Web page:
Author: Rachel Barnhart

For the past year, Rochester for All has been filing open records requests with Rochester Housing Authority and Rochester Housing Charities seeking to gain access to their books and board minutes. Specifically, we wanted access to the payroll and all contracts.

We began asking questions because an RHA employee gave us a copy of the Capital Connections Partners contract. The worker said staff wondered who was behind this company and what work the company performed.

That contract was later revealed to be a way to secretly pay City Counilman Adam McFadden’s company, which was a subcontractor.

The criminal complaint against George Moses, chairman of the RHA, alleges he made false statements to the FBI regarding the McFadden deal.

The complaint also alleges Moses and another member of the RHA and RHC board falsified RHC meeting minutes to make it appear RHC received multiple bids for the contact. That second board member may be former South Wedge Planning Committee Director John Page, as there’s no one else on both boards. Page retired from SWPC earlier this month.

Rochester for All was unable to access any of the information we sought. Attorney H. Todd Bullard wrote a letter advising us that Rochester Housing Charities, as a private entity, was not subject to open records laws. The Committee on Open Government, which monitors Freedom of Information Law implementation across the state, disagreed in an advisory opinion issued on our behalf. The only recourse we have is to sue RHA and RHC, and we don’t have the funds to pursue that option.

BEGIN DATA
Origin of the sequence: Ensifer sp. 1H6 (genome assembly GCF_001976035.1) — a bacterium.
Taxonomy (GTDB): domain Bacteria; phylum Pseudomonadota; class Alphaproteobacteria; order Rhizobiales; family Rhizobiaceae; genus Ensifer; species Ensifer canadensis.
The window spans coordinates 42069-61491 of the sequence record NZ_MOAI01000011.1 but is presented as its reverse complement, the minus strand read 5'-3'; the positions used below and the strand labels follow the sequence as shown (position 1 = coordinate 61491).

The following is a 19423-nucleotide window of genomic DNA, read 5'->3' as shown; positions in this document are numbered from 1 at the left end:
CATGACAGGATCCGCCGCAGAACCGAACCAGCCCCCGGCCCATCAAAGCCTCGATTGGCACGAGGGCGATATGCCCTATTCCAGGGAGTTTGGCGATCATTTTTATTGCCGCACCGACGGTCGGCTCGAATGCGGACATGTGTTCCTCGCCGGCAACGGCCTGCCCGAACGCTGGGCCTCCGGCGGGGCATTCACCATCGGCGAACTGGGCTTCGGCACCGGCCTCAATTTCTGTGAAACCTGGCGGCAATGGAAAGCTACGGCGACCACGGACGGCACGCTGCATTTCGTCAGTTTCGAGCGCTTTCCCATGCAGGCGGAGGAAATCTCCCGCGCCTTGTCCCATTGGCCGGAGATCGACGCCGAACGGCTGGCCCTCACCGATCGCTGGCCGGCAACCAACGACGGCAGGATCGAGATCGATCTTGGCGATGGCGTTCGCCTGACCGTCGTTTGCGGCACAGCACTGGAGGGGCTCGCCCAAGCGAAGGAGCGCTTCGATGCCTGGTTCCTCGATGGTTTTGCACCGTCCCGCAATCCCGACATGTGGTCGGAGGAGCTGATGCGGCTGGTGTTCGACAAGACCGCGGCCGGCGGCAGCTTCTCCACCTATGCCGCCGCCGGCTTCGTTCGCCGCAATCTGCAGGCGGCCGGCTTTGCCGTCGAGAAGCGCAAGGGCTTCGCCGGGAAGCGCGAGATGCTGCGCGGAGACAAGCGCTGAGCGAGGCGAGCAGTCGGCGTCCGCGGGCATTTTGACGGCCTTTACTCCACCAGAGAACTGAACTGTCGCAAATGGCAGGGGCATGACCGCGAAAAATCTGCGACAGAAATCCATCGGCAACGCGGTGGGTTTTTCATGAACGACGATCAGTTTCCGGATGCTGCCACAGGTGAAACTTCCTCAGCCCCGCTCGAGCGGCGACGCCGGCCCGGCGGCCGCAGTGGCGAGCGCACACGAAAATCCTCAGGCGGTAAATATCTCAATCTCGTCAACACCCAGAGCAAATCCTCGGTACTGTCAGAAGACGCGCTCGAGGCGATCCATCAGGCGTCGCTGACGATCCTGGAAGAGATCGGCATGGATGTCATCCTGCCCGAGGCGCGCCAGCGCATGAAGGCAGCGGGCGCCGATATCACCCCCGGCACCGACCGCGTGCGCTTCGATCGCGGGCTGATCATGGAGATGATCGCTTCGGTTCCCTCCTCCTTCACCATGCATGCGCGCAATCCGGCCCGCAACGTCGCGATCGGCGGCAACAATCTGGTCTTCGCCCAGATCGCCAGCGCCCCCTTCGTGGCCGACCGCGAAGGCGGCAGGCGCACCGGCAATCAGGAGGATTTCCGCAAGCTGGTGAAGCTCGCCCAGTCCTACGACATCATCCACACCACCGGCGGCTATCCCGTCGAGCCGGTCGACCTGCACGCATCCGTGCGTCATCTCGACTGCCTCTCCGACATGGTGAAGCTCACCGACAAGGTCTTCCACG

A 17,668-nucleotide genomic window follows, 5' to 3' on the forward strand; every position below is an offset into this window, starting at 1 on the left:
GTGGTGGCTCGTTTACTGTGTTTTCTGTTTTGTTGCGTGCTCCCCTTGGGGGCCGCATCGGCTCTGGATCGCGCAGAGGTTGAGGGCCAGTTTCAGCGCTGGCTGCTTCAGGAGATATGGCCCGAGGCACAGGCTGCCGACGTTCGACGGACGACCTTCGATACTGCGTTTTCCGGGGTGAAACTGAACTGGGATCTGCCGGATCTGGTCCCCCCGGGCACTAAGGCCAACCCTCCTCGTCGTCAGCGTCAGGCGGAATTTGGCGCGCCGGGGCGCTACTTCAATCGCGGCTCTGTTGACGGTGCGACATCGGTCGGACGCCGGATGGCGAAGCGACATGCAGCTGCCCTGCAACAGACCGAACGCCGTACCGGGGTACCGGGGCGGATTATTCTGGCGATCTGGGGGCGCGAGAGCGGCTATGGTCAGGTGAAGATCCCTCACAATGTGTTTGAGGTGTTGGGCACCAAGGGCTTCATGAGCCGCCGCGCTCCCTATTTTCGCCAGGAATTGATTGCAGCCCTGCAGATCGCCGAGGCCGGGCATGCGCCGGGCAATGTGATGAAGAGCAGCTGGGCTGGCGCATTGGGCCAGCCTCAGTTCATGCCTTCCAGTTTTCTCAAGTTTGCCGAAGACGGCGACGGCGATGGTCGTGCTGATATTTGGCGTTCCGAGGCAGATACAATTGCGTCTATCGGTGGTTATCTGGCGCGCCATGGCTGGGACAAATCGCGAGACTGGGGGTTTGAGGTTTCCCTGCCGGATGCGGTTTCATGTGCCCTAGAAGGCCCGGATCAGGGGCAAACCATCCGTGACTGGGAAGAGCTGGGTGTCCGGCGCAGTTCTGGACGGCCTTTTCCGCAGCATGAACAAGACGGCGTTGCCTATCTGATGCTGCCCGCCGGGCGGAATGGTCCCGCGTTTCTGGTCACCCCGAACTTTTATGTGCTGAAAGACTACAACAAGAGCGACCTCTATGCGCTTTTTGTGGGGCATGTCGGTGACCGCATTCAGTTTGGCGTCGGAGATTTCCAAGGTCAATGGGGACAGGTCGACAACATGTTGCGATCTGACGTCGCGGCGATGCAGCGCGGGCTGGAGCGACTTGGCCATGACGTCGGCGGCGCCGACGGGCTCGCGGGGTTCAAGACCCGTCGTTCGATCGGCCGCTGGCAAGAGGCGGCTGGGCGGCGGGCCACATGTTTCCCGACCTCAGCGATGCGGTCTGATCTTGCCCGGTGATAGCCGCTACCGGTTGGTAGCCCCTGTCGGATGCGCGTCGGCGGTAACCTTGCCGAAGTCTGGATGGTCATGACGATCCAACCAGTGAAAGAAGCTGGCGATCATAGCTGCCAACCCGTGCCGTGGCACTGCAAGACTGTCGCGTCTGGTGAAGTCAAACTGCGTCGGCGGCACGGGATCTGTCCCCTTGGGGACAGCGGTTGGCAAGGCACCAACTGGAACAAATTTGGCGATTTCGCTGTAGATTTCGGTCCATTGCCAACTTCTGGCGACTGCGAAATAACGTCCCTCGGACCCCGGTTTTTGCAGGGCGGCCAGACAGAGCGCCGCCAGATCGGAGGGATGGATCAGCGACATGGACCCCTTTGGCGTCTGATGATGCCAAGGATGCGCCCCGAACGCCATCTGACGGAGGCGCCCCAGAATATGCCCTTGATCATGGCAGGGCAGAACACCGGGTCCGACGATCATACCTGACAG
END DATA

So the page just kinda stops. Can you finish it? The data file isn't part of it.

RHA’s argument that RHC is private is reminiscent of how SUNY Polytechnic argued its nonprofit offshoot wasn’t subject to FOIL. A judge disagreed. The findings led to the criminal conviction of the head of the university.

It’s clear RHA violated open records laws, as the criminal complaint against Moses reveals that RHA did have in its possession the RHC contracts we sought. Under the law, if RHA had the documents in its possession, it had to turn them over.

We have posted our open records requests, the RHA attorney’s response and the Committee on Open Government opinion.

RHA went to great lengths to make sure this information did not become public. The question is what else are RHA and RHC hiding? We recently posted a story detailing the tangled web of conflicts among RHC and partner agencies. There will undoubtedly be more to come.

Committee on Open Governmnet Opinion

Rochester for All FOILs and RHA’s responses

George Moses Criminal Complaint

  1. Charles Simmins says:

    The group “claims” to have revenues of less than $25,000 per year which makes it eligible to file the annual 990N (postcard) report. Based upon that income, it cannot have much of a payroll. Charity Navigator shows a much higher income, that would preclude RHC from the 990N or perhaps even the 990EZ filing. You can tell a great deal from a 990 if it has been correctly completed.

    RHC is required to make its last three 990 filings publicly available as part of its not-for-profit status. Usually, with smaller groups, you have to go to the site and review the documents in person.

    • We have information that it manages properties, has staff and awards contracts. These things should be subject to FOIL. Yes, a 990 is incredibly useful, but doesn’t answer everything.

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